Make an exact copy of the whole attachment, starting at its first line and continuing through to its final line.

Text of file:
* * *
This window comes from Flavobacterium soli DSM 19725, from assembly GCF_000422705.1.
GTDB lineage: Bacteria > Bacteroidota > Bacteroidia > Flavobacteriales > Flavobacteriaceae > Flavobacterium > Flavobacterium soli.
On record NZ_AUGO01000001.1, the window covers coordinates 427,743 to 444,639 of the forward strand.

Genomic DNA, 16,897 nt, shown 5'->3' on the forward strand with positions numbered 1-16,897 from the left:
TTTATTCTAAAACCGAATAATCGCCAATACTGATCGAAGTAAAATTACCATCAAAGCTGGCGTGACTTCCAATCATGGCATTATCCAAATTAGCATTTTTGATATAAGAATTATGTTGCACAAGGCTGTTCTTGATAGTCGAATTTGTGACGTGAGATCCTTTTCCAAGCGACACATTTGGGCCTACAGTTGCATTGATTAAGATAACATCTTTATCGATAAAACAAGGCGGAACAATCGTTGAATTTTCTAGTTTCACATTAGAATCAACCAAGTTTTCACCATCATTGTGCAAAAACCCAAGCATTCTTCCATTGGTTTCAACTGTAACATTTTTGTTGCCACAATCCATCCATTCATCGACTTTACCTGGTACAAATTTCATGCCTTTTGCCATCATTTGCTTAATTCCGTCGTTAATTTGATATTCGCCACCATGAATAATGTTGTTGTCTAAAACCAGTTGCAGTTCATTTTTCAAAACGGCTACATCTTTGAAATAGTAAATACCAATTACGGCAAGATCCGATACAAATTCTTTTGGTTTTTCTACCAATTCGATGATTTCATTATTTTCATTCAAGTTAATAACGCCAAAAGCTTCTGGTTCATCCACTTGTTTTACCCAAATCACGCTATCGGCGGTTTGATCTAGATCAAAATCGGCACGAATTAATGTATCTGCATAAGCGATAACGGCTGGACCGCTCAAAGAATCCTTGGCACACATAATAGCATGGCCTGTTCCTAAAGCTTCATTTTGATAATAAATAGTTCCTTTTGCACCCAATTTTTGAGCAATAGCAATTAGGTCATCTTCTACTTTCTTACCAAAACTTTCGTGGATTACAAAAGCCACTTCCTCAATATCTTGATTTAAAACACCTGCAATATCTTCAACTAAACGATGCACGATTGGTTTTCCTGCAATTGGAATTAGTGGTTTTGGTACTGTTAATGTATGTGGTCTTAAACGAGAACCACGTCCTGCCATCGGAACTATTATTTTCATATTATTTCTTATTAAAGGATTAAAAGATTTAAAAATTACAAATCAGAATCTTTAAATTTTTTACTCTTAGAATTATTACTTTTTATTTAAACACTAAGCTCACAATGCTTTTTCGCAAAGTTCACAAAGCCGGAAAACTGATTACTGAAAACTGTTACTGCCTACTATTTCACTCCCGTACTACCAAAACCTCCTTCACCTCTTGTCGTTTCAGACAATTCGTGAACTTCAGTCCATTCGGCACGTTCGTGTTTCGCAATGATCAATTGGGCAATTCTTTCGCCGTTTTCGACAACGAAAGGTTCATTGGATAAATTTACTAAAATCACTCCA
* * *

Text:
This window comes from Flavobacterium soli DSM 19725, from assembly GCF_000422705.1.
GTDB lineage: Bacteria > Bacteroidota > Bacteroidia > Flavobacteriales > Flavobacteriaceae > Flavobacterium > Flavobacterium soli.
On record NZ_AUGO01000001.1, the window covers coordinates 427,743 to 444,639 of the forward strand.

Genomic DNA, 16,897 nt, shown 5'->3' on the forward strand with positions numbered 1-16,897 from the left:
TTTATTCTAAAACCGAATAATCGCCAATACTGATCGAAGTAAAATTACCATCAAAGCTGGCGTGACTTCCAATCATGGCATTATCCAAATTAGCATTTTTGATATAAGAATTATGTTGCACAAGGCTGTTCTTGATAGTCGAATTTGTGACGTGAGATCCTTTTCCAAGCGACACATTTGGGCCTACAGTTGCATTGATTAAGATAACATCTTTATCGATAAAACAAGGCGGAACAATCGTTGAATTTTCTAGTTTCACATTAGAATCAACCAAGTTTTCACCATCATTGTGCAAAAACCCAAGCATTCTTCCATTGGTTTCAACTGTAACATTTTTGTTGCCACAATCCATCCATTCATCGACTTTACCTGGTACAAATTTCATGCCTTTTGCCATCATTTGCTTAATTCCGTCGTTAATTTGATATTCGCCACCATGAATAATGTTGTTGTCTAAAACCAGTTGCAGTTCATTTTTCAAAACGGCTACATCTTTGAAATAGTAAATACCAATTACGGCAAGATCCGATACAAATTCTTTTGGTTTTTCTACCAATTCGATGATTTCATTATTTTCATTCAAGTTAATAACGCCAAAAGCTTCTGGTTCATCCACTTGTTTTACCCAAATCACGCTATCGGCGGTTTGATCTAGATCAAAATCGGCACGAATTAATGTATCTGCATAAGCGATAACGGCTGGACCGCTCAAAGAATCCTTGGCACACATAATAGCATGGCCTGTTCCTAAAGCTTCATTTTGATAATAAATAGTTCCTTTTGCACCCAATTTTTGAGCAATAGCAATTAGGTCATCTTCTACTTTCTTACCAAAACTTTCGTGGATTACAAAAGCCACTTCCTCAATATCTTGATTTAAAACACCTGCAATATCTTCAACTAAACGATGCACGATTGGTTTTCCTGCAATTGGAATTAGTGGTTTTGGTACTGTTAATGTATGTGGTCTTAAACGAGAACCACGTCCTGCCATCGGAACTATTATTTTCATATTATTTCTTATTAAAGGATTAAAAGATTTAAAAATTACAAATCAGAATCTTTAAATTTTTTACTCTTAGAATTATTACTTTTTATTTAAACACTAAGCTCACAATGCTTTTTCGCAAAGTTCACAAAGCCGGAAAACTGATTACTGAAAACTGTTACTGCCTACTATTTCACTCCCGTACTACCAAAACCTCCTTCACCTCTTGTCGTTTCAGACAATTCGTGAACTTCAGTCCATTCGGCACGTTCGTGTTTCGCAATGATCAATTGGGCAATTCTTTCGCCGTTTTCGACAACGAAAGGTTCATTGGATAAATTTACTAAAATCACTCCA